Hélène Wickett’s Cabrillo concert, January 16, 2010:
At least three key forces came together on Saturday night, January 16, 2010 when Hélène Wickett gave a piano recital at Cabrillo College in Aptos, California:
1. The amazing musical and emotional content of Beethoven’s last three piano sonatas
2. The pianistic capability, style, and musicianship of Ms. Wickett
3. The new performance hall at Cabrillo College
Beethoven wrote 32 piano sonatas, and pianist giants such as Alfred Brendel, Emanuel Ax, and Daniel Barenboim have travelled the globe, presenting them all in multiple evenings. These are masterpieces which show the musical development of Beethoven during his lifetime, 1770 to 1824. And the three final sonatas, Op. 109, 110, and 111 are the culmination of Beethoven’s composition career. These three sonatas contain a huge range of emotion, and frequent direction from the composer to the performer, asking him/her to play in a style that is “Gesangvoll mit innigster Empfindung” (in a singing manner, with deepest inner feeling).
Ms. Wickett demonstrated excellent technical capabilities and endurance for such difficult and demanding works. Her consistent musicality, rhythmic precision, and pianistic expertise were not impacted by the demands of speed or harmonic complexity. She also maintained an admirable level of accuracy in troublesome, very difficult passages. I particularly enjoyed the way she played the Fugues in these pieces.
I did find one aspect that was missing from Ms. Wickett’s playing: In several places I felt that the composer intended a more delicate pianistic touch. This was particularly evident in sections that called for a simple, singing style of playing. On the other hand, these sonatas require in many places the use of bold, loud outburst of sound, and here Ms. Wickett always came through with excellence.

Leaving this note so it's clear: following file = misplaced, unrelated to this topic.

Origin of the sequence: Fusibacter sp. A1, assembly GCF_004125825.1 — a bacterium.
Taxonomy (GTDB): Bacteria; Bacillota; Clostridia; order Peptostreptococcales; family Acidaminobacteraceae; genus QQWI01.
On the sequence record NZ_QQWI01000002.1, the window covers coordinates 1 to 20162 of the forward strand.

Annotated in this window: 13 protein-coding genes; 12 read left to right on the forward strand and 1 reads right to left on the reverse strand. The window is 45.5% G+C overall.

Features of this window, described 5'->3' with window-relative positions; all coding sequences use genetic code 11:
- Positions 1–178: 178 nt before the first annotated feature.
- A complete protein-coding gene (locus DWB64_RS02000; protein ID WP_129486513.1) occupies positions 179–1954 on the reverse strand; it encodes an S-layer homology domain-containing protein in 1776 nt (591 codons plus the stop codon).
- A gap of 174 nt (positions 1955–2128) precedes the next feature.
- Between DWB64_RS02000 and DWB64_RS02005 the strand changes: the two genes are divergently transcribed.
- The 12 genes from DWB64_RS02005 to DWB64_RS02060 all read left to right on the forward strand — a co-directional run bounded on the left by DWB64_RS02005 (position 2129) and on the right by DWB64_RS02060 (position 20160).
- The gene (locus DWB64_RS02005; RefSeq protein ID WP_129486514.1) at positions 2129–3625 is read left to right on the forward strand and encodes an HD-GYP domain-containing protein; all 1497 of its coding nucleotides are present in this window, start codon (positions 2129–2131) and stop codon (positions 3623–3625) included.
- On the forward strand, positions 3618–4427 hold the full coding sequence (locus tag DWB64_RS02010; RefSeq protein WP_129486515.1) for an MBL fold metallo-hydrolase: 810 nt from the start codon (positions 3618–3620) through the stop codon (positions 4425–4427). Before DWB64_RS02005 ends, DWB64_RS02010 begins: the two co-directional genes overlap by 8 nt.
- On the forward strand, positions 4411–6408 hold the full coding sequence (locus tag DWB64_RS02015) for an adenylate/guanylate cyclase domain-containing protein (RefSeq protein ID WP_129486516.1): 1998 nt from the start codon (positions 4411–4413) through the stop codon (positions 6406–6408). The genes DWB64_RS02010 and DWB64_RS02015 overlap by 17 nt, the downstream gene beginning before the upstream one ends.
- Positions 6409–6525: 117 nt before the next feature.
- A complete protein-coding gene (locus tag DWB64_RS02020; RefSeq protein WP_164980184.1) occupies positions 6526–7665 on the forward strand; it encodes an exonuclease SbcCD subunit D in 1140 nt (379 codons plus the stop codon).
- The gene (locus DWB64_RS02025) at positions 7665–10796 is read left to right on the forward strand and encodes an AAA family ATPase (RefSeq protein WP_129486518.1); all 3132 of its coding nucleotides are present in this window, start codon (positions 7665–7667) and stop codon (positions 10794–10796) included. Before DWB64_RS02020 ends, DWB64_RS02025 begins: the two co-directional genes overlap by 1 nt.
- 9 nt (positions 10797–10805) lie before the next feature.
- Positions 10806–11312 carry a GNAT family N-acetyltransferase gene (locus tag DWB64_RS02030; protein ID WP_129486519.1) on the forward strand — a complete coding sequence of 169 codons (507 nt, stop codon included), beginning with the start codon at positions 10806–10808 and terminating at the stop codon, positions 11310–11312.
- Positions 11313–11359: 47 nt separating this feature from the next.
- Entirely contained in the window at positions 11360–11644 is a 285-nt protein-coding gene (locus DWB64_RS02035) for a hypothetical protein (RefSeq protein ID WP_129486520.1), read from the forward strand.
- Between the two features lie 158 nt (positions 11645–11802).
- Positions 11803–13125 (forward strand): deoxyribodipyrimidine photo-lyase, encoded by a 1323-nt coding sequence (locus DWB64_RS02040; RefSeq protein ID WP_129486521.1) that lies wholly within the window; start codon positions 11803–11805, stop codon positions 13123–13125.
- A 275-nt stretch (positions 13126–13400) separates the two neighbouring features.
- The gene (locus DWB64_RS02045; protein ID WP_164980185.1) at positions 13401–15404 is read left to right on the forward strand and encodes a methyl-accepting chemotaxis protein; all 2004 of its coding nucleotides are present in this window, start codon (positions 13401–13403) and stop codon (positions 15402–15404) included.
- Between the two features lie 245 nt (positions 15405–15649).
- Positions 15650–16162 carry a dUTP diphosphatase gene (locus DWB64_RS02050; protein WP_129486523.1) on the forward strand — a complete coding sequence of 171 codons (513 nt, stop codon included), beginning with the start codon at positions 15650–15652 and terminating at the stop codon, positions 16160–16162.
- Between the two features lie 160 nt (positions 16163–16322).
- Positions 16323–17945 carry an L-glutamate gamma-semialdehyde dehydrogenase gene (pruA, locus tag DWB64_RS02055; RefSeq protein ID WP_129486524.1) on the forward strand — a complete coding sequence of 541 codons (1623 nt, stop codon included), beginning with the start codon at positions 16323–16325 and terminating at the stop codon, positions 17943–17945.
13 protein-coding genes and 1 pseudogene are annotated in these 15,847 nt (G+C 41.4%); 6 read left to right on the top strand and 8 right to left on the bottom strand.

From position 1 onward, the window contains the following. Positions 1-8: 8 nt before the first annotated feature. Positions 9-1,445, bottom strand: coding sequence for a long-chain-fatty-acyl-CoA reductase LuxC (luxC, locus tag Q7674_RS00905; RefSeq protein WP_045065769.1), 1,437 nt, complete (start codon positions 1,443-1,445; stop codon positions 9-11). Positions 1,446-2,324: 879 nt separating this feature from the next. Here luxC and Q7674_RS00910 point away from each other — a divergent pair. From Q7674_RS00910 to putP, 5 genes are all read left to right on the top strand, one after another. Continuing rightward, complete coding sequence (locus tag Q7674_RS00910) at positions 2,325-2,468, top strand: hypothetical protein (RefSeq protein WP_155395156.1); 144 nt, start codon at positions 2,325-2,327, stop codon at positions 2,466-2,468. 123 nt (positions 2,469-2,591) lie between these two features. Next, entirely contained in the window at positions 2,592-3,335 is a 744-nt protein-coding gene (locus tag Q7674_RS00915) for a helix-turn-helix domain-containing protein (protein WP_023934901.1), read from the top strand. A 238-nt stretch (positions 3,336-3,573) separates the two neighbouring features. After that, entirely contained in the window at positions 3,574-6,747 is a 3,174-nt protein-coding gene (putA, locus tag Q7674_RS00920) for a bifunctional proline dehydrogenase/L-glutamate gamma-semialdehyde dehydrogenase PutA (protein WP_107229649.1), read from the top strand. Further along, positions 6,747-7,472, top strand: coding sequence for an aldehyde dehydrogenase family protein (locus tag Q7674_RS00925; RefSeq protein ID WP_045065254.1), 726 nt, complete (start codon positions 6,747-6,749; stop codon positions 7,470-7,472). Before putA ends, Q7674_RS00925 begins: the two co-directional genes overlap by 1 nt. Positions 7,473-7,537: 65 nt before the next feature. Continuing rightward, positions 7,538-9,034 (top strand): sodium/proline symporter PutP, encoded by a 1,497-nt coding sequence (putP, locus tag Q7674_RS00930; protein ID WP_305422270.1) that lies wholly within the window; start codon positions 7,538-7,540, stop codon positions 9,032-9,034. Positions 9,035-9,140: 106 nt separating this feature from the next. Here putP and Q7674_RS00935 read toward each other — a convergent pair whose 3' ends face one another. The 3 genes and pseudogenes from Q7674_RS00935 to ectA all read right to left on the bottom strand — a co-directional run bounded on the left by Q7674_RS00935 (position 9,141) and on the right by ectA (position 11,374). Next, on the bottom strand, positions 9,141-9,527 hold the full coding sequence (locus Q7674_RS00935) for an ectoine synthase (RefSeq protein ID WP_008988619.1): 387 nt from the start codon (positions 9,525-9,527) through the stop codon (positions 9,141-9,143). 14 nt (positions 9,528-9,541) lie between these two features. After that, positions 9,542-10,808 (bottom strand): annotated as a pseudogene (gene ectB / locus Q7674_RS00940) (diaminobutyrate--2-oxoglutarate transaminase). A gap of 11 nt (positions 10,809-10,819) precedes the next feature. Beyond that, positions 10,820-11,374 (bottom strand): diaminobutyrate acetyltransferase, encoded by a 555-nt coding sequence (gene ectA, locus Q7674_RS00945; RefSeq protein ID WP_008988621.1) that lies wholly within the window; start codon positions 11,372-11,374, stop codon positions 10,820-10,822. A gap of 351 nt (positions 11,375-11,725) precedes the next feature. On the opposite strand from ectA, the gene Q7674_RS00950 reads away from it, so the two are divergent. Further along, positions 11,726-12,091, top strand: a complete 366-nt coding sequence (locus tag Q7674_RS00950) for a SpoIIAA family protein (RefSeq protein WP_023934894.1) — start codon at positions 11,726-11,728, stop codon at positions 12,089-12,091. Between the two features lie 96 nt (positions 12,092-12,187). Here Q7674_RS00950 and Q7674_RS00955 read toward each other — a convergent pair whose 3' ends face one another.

Finally we have factor 3, from the above list: the new performance hall at Cabrillo College is beautiful and comfortable, particularly for chamber music or smaller ensembles. Still, the stage floor is made of oak. And the rear of the stage is lined with highly acoustic wood panels. It is possible that the physical structure of the performance venue may well have affected the artist’s ability to achieve truly delicate pianissimos that these Beethoven masterpieces require.
Ms. Wickett has performed all over the world, including at London’s Wigmore Hall. In 2008 she gave a recital at the Weill Recital Hall at Carnegie in New York City. Here’s the New Yok times review of that concert:
Next in Cabrillo College’s distinguished artist series is:
Pianist Di Wu
Date: Friday, Feb. 19th, 2010 at 8 PM
Place: Cabrillo college Music Recital Hall, VAPA 5001
Ms Wu will present compositions by Granados, Scoenberg, Prokofiev, and Debussy.
Here is an audio/video highlight of Ms Wu, as a contestant at the May, 2009 Van Cliburn competion, where she’s performing Robert Schumann: